News and Events

RIBA-Arup report highlights how data will shape future cities

Charlotte S Charlotte Schofield UKMEA Press Office,Leeds
06 November 2013

Today sees the launch of ‘Designing with Data: Shaping our Future Cities’ a joint report by Arup and the Royal Institute of British Architects (RIBA).

It offers an examination of the role consumer-generated data will play in the planning and design of our cities, an angle in the smart cities debate that has been largely neglected until now.

We produce reams of data every day, generating thousands of insights into how we live our lives. Using this data more effectively can offer a deep insight into people’s needs, which has the potential to transform the way architects and urban planners design our built environments.

This could result in greater and much less costly opportunities for experimentation and testing of designs before construction begins and the chance for greater consultation with potential users. This would speed up the process, saving time and money and resulting in better and more affordable design.

The report uses four points to examine how data use could transform our built environment and the barriers which must be overcome for its wider application. The report also makes recommendations to the UK Government on how it could enhance its smart city initiative by paving the way to designing with data.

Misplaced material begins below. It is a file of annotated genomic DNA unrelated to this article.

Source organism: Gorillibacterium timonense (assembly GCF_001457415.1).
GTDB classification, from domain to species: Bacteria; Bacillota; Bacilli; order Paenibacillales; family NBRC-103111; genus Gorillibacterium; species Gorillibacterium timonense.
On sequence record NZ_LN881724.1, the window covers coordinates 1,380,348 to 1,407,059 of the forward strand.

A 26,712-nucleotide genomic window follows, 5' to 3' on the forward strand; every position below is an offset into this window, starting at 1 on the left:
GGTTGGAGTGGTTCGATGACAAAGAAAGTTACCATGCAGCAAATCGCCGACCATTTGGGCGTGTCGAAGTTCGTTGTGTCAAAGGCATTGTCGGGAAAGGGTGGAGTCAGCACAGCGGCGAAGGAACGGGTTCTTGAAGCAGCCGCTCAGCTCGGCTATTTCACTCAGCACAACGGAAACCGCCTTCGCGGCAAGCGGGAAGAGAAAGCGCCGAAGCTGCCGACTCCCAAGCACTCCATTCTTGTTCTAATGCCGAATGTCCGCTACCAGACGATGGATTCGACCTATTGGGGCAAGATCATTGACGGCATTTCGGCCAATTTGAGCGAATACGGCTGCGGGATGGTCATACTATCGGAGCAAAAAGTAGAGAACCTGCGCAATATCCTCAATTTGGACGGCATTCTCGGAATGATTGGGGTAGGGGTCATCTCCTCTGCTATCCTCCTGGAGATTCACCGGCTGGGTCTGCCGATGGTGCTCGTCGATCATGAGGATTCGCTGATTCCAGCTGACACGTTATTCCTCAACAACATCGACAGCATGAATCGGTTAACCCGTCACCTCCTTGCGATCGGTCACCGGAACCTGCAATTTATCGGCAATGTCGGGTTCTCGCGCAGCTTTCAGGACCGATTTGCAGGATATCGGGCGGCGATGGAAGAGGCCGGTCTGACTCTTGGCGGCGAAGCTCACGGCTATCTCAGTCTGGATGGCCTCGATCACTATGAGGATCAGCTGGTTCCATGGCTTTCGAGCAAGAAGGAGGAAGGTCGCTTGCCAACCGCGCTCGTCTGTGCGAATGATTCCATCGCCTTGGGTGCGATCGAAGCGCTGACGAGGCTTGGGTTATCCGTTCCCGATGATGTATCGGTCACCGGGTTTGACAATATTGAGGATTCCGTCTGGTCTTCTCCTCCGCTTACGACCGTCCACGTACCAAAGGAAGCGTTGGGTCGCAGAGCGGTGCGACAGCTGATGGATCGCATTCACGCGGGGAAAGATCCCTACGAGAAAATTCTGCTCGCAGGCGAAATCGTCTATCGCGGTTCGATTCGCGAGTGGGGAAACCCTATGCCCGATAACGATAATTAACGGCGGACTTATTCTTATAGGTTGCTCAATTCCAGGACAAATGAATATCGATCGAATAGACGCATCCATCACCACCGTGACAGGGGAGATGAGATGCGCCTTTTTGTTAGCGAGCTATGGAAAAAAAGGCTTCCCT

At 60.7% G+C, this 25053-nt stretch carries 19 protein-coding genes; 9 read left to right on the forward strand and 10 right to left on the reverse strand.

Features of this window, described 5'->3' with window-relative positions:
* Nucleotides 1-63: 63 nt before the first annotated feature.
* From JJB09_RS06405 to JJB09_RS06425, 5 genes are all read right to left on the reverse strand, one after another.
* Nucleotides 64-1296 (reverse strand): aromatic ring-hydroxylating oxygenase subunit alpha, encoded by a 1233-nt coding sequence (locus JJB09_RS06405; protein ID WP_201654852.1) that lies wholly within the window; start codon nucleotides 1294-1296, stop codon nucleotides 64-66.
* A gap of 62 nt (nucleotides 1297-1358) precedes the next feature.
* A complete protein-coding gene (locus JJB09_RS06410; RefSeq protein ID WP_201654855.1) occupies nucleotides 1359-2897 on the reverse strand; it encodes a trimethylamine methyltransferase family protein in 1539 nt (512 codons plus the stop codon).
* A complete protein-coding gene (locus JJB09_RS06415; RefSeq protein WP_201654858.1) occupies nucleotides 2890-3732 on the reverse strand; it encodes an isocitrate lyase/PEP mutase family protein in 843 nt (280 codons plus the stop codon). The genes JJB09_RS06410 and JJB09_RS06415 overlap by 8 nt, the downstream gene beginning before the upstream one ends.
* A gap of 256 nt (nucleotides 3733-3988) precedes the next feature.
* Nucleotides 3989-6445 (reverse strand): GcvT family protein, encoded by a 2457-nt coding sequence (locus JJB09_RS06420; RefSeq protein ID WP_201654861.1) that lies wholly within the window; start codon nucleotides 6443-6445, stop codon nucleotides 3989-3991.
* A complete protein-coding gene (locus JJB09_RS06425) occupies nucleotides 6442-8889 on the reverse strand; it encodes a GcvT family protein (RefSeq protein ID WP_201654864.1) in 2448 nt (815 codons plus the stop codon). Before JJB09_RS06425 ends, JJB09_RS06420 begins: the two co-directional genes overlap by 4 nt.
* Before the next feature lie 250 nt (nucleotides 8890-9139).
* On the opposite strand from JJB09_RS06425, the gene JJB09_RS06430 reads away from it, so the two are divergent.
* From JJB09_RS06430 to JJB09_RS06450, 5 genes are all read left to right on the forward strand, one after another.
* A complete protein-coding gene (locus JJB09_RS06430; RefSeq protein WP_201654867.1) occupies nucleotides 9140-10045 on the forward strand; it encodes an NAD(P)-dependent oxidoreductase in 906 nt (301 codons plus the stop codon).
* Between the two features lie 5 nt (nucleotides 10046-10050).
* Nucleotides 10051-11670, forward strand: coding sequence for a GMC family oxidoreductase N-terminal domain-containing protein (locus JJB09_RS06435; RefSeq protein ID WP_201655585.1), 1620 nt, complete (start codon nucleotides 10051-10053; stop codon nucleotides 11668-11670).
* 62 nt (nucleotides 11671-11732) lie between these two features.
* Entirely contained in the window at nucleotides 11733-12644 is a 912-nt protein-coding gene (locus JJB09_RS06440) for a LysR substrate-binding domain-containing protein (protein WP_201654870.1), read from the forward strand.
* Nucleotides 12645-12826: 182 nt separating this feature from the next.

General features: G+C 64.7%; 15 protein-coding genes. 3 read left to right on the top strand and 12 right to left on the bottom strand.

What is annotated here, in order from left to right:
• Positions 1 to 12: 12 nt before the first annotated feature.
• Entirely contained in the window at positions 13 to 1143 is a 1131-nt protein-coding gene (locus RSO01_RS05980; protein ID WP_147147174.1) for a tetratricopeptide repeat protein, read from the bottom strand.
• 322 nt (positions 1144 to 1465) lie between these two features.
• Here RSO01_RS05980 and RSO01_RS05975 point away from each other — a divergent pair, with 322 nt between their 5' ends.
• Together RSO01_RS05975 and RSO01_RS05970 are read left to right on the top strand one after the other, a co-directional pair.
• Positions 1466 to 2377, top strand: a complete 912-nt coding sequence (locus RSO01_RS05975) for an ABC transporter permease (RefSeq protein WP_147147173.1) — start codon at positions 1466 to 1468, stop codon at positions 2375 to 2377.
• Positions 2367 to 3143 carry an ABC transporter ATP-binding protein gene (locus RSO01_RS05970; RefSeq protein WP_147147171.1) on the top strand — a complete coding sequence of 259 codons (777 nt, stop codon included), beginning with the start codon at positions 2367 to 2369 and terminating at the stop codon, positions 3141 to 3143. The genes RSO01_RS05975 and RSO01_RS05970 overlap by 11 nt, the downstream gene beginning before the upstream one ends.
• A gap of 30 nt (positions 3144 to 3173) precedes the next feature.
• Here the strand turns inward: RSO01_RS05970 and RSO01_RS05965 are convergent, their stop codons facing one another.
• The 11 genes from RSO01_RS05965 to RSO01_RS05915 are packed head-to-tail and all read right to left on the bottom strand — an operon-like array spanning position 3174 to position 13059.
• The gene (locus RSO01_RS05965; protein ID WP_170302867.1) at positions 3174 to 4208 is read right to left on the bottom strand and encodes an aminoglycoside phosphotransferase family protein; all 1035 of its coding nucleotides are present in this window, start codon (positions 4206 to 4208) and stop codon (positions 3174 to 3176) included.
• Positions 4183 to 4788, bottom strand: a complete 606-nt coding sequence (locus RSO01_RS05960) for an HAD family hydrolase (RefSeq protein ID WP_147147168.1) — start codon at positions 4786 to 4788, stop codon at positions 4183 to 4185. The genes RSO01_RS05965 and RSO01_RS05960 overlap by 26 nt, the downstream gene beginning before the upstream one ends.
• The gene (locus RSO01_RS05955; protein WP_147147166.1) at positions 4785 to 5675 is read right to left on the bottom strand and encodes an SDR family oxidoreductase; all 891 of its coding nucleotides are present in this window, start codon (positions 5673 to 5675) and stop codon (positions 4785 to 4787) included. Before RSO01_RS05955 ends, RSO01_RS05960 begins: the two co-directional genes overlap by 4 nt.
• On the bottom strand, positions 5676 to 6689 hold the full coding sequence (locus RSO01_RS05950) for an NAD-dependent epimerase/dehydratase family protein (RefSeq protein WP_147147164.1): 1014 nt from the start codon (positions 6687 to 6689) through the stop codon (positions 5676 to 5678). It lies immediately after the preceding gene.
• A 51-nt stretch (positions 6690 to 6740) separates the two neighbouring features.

The UK currently scores top for open data according to the Open Knowledge Foundation. Lots of the data is available and already being collected, so why aren't more architects taking advantage? We need the Government to ensure this data is harnessed by local authorities and made available for architects, developers, residents groups, charities, and business so they can make the best use of it. Stephen Hodder, RIBA president

The UK currently scores top for open data according to the Open Knowledge Foundation. Lots of the data is available and already being collected, so why aren't more architects taking advantage? We need the Government to ensure this data is harnessed by local authorities and made available for architects, developers, residents groups, charities, and business so they can make the best use of it. Stephen Hodder, RIBA president

We have all been in situations when we are frustrated by our environment; when we are unable to park, roads are over-crowded or pavements too narrow. Analysis of open data provides the possibility of avoiding this, and we are already seeing some exciting government initiatives in the UK around this, including the launch of the Smart Cities Forum, the Open Data Institute (ODI) and the Future Cities Catapult. This report illustrates the positive practical and economic benefits of using open data, and in doing so demonstrates the necessity for its wider use. Léan Doody, lead consultant for smart cities, Arup, and author of the report

The report is available to download from the RIBA website.